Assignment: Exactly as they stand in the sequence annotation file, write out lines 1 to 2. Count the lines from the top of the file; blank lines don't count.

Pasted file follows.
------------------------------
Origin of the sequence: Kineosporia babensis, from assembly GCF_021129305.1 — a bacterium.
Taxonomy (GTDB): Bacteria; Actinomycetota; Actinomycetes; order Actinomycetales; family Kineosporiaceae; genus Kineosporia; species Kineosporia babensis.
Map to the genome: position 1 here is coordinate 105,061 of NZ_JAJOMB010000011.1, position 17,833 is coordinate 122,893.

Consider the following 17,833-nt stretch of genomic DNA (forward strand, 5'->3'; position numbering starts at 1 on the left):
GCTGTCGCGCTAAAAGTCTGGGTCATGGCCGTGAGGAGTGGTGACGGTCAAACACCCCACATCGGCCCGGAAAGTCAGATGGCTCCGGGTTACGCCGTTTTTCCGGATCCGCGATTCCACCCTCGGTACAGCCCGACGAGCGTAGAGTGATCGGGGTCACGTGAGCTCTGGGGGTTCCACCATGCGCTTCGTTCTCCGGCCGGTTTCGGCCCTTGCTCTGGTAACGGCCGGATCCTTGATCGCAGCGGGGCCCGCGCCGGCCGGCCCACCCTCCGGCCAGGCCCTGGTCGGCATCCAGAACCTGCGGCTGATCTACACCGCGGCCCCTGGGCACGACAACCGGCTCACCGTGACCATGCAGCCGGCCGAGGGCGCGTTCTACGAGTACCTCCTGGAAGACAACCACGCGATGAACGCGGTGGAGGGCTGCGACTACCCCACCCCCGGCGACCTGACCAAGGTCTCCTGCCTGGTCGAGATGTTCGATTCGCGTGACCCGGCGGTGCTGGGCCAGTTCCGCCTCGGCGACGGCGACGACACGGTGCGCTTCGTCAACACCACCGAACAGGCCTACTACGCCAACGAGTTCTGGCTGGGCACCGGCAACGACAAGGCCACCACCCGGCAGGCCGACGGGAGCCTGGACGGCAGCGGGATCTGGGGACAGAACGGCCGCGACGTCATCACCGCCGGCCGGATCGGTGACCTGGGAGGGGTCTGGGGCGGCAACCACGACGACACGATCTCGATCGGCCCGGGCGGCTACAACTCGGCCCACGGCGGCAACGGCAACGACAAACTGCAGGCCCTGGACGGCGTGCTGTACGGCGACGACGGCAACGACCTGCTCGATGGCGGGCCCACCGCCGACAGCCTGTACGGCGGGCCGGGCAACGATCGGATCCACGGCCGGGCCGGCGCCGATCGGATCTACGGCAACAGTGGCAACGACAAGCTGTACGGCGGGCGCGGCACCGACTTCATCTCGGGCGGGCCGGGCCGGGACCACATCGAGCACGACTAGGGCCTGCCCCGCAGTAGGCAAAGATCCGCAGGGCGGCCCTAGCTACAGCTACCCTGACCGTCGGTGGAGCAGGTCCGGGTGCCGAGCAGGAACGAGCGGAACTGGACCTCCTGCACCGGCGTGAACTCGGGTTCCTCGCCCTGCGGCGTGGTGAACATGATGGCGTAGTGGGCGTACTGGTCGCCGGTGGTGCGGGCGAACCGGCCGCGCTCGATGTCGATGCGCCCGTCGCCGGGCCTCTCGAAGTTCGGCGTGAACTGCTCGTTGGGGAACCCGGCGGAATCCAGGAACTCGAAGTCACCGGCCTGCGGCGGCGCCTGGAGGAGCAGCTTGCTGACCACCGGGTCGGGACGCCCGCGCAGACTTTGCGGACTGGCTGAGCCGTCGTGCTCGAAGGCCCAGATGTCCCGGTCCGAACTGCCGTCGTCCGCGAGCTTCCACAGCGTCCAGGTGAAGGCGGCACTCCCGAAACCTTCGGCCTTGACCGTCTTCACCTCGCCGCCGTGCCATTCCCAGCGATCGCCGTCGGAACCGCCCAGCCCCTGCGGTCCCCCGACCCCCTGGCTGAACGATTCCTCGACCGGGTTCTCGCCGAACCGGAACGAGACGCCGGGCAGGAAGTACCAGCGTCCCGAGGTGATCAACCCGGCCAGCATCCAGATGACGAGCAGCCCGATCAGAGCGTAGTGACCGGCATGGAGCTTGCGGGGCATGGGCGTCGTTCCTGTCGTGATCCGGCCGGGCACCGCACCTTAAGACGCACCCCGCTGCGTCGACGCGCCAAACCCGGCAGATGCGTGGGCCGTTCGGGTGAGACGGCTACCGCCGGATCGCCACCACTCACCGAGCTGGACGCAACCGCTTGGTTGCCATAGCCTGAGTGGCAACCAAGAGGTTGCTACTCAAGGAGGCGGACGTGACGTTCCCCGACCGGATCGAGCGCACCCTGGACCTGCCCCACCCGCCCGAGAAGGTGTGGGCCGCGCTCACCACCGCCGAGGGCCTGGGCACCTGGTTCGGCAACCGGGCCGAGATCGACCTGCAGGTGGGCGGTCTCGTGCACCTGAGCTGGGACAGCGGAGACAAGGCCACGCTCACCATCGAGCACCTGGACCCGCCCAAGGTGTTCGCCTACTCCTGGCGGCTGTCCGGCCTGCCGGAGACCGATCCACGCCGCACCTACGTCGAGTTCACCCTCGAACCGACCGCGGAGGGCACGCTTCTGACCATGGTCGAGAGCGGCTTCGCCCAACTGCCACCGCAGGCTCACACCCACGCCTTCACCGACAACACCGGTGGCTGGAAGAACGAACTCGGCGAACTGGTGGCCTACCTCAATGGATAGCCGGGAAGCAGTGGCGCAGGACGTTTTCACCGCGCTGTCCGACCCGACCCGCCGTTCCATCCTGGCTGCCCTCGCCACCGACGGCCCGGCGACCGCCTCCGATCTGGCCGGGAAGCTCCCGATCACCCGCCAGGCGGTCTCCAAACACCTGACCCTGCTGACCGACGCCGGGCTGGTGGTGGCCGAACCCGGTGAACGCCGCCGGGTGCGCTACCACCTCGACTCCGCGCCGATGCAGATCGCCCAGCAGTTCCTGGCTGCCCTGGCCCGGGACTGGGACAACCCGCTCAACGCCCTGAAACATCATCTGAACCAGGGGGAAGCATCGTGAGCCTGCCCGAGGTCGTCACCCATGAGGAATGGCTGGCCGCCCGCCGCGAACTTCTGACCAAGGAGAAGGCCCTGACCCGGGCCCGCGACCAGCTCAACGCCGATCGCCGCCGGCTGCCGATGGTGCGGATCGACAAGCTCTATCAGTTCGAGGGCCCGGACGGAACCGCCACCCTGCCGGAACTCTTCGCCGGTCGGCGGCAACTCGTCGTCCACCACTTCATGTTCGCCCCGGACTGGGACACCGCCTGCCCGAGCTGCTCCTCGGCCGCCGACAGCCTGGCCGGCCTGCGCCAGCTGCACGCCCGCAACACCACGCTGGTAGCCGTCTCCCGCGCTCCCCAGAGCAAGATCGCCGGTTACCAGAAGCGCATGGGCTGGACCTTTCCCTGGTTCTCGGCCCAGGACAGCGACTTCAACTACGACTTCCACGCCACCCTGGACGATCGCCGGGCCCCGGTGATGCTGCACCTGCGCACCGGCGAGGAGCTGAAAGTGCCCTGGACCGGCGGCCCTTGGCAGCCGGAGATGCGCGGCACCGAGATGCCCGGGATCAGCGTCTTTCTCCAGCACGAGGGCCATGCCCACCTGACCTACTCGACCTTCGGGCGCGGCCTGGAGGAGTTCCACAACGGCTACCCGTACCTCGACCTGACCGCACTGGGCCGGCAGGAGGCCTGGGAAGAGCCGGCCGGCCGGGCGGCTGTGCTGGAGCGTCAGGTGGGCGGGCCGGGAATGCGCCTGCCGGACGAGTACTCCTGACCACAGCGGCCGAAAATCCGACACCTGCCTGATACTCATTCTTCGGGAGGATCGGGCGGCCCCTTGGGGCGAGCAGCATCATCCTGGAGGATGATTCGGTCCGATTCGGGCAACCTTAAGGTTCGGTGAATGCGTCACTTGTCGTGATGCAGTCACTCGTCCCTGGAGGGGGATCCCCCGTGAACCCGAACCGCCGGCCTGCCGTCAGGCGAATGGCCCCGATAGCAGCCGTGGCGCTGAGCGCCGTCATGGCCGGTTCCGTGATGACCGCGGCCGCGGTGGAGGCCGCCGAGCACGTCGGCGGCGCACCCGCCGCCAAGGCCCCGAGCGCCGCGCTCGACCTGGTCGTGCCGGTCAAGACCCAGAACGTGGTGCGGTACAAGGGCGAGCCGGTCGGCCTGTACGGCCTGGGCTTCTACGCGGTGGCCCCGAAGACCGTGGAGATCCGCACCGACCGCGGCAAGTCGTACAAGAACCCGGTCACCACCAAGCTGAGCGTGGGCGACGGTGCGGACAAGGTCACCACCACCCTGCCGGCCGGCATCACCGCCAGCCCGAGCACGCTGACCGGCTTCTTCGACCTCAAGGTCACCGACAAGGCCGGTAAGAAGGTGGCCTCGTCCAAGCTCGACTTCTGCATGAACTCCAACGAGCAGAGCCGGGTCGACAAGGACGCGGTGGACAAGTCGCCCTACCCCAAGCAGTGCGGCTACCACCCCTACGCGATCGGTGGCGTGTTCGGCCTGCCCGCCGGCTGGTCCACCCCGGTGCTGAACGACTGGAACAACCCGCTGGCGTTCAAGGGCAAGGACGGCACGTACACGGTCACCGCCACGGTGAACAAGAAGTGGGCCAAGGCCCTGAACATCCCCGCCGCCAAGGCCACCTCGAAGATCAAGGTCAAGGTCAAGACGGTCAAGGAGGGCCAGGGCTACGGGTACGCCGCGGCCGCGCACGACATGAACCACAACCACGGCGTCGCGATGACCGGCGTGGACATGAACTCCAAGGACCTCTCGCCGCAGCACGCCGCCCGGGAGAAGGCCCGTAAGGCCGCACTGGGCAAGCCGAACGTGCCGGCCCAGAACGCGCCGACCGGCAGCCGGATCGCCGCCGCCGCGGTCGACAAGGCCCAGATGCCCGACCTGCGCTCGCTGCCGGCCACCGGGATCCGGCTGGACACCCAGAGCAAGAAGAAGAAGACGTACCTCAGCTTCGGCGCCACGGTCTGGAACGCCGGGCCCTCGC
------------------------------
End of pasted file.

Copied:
Origin of the sequence: Kineosporia babensis, from assembly GCF_021129305.1 — a bacterium.
Taxonomy (GTDB): Bacteria; Actinomycetota; Actinomycetes; order Actinomycetales; family Kineosporiaceae; genus Kineosporia; species Kineosporia babensis.